Samford’s Enslaver History
Samford’s history section on its website lists its four key founders in 1841, and they are honored on a monument at the entrance of the school’s chapel. But our research demonstrates why the school can’t claim in good faith they’ve adhered to biblical beliefs throughout its history.
First up is Edwin D. King, introduced as “a planter, businessman, and philanthropist.” He helped found the school, served on its board, and gave it lots of money. But we also find a caveat that helps explains his wealth: “Although Edwin also became a cotton planter with thousands of acres and hundreds of slaves, it was his investments in local businesses and schools that consumed much of his time.”
We checked the census data to learn more about King. In 1840 — the year before he helped start and fund the school — he enslaved 164 persons. There shouldn’t be any questions about how he obtained the money with which to be generous.
The second founder Samford lists is Rev. James Harvey DeVotie. He donated some land for the school’s first campus and served on the board of trustees. Although his biography on the site details numerous aspects of his ministry, including churches he pastored in Alabama and Georgia, it leaves out one role: his four years as chaplain in the Confederate Army. In fact, the biography jumps right from his pre-war church to his post-war church: “During his tenure in Columbus, and later at the Baptist church in Griffin, DeVotie emerged as one of the most important leaders in the Georgia Baptist Convention.” There’s a lot left unsaid in that comma between Columbus and Griffin.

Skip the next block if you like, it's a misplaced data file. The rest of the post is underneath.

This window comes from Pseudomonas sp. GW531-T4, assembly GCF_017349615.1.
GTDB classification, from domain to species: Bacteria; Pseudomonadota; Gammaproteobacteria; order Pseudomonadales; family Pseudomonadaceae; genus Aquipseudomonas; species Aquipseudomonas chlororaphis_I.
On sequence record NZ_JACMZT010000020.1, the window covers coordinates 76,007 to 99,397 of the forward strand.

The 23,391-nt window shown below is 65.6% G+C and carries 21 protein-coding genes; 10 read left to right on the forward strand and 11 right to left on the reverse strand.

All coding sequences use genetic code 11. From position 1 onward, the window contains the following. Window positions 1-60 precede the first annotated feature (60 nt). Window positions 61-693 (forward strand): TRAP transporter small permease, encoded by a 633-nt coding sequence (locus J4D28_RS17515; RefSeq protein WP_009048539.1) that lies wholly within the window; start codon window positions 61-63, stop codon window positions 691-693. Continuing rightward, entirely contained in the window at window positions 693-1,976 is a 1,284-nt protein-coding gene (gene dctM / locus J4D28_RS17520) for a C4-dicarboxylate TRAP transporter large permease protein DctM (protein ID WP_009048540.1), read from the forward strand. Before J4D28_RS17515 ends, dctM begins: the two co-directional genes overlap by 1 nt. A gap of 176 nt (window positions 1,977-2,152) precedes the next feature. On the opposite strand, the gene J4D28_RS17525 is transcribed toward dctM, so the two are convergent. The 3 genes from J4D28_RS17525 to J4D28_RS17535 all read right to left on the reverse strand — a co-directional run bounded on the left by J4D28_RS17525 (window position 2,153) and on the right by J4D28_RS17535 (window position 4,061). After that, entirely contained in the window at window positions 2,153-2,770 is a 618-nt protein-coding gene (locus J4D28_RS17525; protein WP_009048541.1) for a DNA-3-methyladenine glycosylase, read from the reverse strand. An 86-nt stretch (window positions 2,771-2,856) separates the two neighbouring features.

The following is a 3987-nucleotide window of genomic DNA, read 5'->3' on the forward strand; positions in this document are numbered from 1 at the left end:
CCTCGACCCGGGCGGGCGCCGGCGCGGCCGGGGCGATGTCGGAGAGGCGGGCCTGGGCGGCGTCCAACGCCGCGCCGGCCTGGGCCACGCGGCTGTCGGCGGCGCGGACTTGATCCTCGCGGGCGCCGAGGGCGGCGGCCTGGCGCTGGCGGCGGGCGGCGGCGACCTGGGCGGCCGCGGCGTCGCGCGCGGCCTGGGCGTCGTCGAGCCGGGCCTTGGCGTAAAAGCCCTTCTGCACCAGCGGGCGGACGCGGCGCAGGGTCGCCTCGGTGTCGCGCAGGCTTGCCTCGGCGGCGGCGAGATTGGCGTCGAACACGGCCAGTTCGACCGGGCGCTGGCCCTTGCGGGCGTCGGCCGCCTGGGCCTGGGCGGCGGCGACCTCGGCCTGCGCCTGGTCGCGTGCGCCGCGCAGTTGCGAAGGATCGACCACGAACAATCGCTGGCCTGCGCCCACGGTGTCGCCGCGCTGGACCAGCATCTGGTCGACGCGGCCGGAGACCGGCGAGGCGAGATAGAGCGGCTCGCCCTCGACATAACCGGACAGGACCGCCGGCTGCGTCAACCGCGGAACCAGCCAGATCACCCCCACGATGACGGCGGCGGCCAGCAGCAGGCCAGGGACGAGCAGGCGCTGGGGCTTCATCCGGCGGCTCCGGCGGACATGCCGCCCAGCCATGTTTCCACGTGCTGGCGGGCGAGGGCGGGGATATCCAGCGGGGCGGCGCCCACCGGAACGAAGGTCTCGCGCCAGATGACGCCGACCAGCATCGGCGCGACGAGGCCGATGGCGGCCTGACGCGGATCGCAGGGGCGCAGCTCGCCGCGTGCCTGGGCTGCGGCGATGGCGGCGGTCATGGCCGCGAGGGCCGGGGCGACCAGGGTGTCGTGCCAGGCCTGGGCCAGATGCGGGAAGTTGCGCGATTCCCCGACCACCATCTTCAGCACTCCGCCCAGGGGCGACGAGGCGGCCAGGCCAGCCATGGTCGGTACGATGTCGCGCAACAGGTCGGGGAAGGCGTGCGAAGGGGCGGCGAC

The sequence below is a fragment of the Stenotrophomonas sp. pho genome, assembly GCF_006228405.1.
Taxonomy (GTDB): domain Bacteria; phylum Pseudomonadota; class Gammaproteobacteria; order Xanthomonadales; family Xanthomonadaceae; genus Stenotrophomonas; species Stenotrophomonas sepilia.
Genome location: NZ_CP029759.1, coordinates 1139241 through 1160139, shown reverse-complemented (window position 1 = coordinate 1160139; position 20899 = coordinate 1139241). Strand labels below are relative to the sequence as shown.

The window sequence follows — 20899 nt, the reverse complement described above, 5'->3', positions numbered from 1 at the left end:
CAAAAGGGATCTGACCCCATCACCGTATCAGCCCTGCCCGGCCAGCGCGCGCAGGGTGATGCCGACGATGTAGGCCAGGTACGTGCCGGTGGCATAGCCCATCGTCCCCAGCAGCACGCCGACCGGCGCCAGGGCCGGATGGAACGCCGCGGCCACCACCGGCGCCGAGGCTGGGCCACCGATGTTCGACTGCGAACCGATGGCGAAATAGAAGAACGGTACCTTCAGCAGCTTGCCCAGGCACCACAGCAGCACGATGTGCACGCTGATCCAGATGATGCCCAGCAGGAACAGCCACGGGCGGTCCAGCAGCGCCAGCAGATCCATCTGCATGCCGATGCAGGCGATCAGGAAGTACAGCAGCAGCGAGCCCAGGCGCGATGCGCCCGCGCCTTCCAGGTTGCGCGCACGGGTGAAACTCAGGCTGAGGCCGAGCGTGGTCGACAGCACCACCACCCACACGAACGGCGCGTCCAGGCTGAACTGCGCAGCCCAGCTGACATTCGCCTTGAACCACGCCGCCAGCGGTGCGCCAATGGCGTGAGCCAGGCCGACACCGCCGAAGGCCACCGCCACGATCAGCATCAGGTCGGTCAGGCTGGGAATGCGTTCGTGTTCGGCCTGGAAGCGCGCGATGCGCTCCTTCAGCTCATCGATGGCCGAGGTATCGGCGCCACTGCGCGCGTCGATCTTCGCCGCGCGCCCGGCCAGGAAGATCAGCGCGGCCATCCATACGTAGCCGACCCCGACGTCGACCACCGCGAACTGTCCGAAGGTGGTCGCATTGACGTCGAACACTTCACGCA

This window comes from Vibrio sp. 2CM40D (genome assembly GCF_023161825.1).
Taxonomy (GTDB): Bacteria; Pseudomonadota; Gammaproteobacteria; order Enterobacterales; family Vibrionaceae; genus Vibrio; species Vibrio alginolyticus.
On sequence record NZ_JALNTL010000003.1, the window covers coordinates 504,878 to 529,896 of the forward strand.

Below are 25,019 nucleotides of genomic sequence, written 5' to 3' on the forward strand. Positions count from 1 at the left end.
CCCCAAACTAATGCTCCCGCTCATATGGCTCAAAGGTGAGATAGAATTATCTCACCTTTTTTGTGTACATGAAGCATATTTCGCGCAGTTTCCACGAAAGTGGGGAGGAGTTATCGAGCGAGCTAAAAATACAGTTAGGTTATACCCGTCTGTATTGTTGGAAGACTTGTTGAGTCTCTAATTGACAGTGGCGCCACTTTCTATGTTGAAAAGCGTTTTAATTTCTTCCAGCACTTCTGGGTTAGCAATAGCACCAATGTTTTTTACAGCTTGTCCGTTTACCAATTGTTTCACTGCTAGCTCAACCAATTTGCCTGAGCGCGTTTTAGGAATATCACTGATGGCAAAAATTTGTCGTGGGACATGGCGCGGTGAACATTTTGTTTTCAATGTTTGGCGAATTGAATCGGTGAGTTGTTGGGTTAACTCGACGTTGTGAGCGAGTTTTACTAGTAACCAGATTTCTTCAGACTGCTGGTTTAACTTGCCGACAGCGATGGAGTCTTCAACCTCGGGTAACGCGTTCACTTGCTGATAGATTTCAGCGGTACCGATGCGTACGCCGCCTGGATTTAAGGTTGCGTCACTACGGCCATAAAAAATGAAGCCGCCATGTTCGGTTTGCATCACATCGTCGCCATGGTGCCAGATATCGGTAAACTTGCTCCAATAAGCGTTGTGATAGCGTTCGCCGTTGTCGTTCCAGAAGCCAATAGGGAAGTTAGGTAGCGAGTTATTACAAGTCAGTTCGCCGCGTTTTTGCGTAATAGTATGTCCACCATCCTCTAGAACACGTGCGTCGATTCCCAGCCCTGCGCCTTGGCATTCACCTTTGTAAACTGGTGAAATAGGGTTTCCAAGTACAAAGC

We again checked the census data. In 1860, just before he served in the Confederacy, DeVotie enslaved nine persons while he also served as pastor of First Baptist in Columbus, Georgia. Samford’s online biography of him does not mention he enslaved people.
Samford’s third honored founder is Julia Tarrant Barron, who they note “became one of the wealthiest women in Marion.” Widowed several years before the founding of the school, Samford says Barron received “a large estate” from her late husband who was “a prosperous businessman.” She is credited not only with significant donations but also with bringing people together to plan the college’s launch.
But Samford’s history section doesn’t note a key part of her wealthy estate. The census data for the year before the school started reveals she enslaved 35 persons.
The fourth key founder Samford honors is Rev. Milo P. Jewett. The history section highlights that he had to leave Alabama and move to New York in 1855 “for political reasons” since “it was clear Jewett’s abolitionist beliefs did not fit in with the goals of the Southern Baptist Convention.” But there’s another side of Jewett left out. He also enslaved people.